On 24 June 2016 the United Kingdom voted 52% to 48% in a referendum to leave the European Union. Many resources are now likely to be diverted from running the EU and progressing important policies toward instead managing and negotiating the referendum implications. The UK has strong historic electricity and gas links with Europe and is deeply entwined with EU low carbon agenda, from the Emission Trading System (ETS) to the 2030 Framework for Climate and Energy. Three big questions emerge regarding climate, energy and environment after Brexit:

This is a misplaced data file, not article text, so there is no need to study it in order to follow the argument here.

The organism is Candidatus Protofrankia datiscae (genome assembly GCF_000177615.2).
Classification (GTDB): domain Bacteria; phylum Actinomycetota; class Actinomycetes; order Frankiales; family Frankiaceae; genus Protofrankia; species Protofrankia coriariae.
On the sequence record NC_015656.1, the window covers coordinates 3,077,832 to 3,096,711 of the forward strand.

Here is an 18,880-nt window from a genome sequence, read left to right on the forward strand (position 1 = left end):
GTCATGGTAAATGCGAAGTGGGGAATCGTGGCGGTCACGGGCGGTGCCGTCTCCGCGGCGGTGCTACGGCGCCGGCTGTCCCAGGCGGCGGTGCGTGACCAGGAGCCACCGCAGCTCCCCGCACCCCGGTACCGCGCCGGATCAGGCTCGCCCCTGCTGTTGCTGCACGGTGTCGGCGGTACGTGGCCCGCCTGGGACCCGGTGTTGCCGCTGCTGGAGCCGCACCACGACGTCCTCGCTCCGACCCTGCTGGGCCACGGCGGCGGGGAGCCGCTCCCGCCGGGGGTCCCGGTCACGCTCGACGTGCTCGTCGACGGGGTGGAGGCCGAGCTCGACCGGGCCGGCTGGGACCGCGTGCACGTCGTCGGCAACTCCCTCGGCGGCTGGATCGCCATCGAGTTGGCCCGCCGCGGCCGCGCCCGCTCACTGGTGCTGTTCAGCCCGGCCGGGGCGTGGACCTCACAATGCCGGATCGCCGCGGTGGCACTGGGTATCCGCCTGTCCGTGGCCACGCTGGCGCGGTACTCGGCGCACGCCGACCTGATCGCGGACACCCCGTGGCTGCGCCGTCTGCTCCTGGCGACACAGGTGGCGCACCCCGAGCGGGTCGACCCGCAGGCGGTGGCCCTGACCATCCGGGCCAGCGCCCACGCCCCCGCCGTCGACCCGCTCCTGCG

- Does the UK develop new climate policies or remain with the EU’s?
- How will the UK’s link with the EU’s ETS develop?
- What will the UK’s departure mean for EU policy ambition?
This brief explores these questions and uncertainties. However, one thing remains certain: As our statement read immediately after the referendum result, Bellona has championed environmental and climate protection in Europe from outside EU membership for over 20 years and will continue to do so. While domestic implications for the UK remain unclear, NGOs’ voices in Europe will continue to be heard.
Authors: Marika Andersen
Publisher: Bellona Europa